PHILIPPINES: Podcast – Unsolved killings of judges and lawyers
(Hong Kong, February 1, 2012) In this episode of cast, the AHRC comments on how the policemen who are investigating the killing of court judges and lawyers have been using the “lack of witnesses and evidence” as justification of their neglect and incompetence in solving cases.
In this report (time code: 14:05- 16:45), the Sangguniang Panlalawigan (Provincial Legislative Council) of Ilocos Norte conducted an inquiry into the killing of court judges and lawyers. The local chapter of the Integrated Bar of the Philippines (IBP) had reportedly asked the council to inquire into the inability of the police and the National Bureau of Investigation (NBI), a special investigating unit; in solving cases and bringing them to court for prosecution.
These cases include the murder of Judge Ariston Rubio in October 31, 2001; lawyer Eddie Gregorio in June 13, 2009, Judge Predelito Pingao in January 16, 2011 and three other lawyers who could not be named yet for lack of details. During the inquiry, in her testimony Rubio’s wife expressed disappointments as to why, after over ten years of the police’s investigation, nothing substantial come of it.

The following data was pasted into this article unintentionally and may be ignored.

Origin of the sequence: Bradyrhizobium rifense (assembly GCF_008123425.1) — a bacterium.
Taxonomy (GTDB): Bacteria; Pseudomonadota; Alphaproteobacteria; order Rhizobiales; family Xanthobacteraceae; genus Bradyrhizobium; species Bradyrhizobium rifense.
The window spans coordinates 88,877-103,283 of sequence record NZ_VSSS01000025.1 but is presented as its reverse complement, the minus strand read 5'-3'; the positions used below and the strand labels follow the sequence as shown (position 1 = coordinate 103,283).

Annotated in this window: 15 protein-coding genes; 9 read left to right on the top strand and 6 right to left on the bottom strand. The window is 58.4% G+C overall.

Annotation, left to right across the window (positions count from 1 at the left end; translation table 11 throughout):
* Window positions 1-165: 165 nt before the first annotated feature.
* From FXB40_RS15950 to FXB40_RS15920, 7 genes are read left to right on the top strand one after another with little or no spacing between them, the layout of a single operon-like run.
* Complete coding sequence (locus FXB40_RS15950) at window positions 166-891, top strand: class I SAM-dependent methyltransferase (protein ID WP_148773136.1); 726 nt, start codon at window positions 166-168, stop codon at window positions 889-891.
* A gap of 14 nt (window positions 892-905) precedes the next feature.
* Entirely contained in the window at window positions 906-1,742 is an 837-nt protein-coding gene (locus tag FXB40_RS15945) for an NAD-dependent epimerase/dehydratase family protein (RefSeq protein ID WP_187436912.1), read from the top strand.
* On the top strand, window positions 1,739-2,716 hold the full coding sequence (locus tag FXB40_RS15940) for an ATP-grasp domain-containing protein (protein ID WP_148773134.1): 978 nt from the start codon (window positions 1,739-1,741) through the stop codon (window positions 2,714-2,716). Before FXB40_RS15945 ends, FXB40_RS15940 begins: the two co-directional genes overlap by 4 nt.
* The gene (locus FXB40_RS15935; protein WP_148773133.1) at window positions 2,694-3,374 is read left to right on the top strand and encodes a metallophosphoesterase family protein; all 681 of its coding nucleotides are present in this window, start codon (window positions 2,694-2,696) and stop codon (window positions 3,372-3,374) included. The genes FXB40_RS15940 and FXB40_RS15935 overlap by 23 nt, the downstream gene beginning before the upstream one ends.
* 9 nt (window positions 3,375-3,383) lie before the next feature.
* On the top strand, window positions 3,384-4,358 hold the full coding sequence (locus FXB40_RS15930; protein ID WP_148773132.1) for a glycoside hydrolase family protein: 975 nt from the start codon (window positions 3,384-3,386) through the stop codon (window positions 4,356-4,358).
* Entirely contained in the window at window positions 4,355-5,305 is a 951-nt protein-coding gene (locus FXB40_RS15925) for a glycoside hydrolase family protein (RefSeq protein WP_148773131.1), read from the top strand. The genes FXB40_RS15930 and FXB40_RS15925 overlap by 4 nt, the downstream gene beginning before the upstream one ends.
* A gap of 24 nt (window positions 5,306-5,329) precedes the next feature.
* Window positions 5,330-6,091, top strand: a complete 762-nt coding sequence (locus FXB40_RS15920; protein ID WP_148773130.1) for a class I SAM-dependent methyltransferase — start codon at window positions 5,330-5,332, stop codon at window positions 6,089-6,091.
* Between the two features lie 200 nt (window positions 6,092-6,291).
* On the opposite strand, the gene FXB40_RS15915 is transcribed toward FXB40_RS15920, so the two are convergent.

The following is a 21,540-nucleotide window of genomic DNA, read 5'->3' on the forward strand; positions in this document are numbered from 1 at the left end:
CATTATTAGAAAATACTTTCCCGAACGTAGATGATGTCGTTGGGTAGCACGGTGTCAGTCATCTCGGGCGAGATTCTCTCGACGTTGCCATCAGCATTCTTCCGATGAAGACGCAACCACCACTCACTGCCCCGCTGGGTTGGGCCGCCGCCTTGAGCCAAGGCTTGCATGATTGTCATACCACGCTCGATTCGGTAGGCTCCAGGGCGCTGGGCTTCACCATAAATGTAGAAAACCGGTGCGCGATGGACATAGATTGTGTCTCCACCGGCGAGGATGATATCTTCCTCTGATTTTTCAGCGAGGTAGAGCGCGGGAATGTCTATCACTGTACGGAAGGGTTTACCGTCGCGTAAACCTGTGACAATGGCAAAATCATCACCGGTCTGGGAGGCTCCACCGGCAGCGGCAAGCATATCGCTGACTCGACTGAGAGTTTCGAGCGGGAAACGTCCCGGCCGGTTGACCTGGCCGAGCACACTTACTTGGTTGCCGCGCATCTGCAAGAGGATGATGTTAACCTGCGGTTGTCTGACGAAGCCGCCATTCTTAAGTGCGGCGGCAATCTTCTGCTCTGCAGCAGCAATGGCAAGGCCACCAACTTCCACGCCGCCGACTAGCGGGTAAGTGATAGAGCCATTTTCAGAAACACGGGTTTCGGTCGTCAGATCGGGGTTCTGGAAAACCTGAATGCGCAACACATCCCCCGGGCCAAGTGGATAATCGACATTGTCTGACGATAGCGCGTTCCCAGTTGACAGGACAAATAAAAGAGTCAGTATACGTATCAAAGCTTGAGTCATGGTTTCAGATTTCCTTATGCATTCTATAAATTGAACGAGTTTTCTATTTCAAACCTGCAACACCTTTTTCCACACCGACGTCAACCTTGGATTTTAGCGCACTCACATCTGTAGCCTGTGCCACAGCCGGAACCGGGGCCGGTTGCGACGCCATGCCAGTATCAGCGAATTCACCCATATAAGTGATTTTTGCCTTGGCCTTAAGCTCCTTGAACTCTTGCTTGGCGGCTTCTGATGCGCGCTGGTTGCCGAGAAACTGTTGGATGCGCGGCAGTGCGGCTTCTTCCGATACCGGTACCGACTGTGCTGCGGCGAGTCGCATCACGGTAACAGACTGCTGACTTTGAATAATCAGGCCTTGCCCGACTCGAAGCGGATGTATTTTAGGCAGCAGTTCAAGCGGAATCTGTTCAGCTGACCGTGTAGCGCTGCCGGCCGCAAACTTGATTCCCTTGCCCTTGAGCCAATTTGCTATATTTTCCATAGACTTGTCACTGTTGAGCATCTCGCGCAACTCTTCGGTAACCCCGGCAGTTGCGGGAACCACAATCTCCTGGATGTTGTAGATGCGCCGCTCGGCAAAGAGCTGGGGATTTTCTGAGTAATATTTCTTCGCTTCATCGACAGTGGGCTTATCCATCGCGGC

In Judge Rubio’s case, the AHRC is of the opinion that the failure to solve his case is not an issue of lack of witnesses or evidence, but rather the police investigators using this as justifications to exonerate themselves from neglect and incompetence. In this instance the police placed more emphasis on defending themselves than solving the case.
In Philippines, the police have the obligation to protect persons at risk. They are obliged also to ensure that those who would want testify in court are; firstly, given adequate security protection; secondly, recommends they are admitted to the government’s Witness Protection Programme (WPP).
The police should be asked what action they have taken. No witnesses would ever bother to testify unless the policemen involved are competent and ensure an adequate protection mechanism for them. It is completely absurd for the policemen to tell witnesses to come forward and then have them wait. They must first give assurances and prove to those who want to testify that they would be given adequate protection.
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About AHRC: The Asian Human Rights Commission is a regional non-governmental organisation that monitors human rights in Asia, documents violations and advocates for justice and institutional reform to ensure the protection and promotion of these rights. The Hong Kong-based group was founded in 1984.
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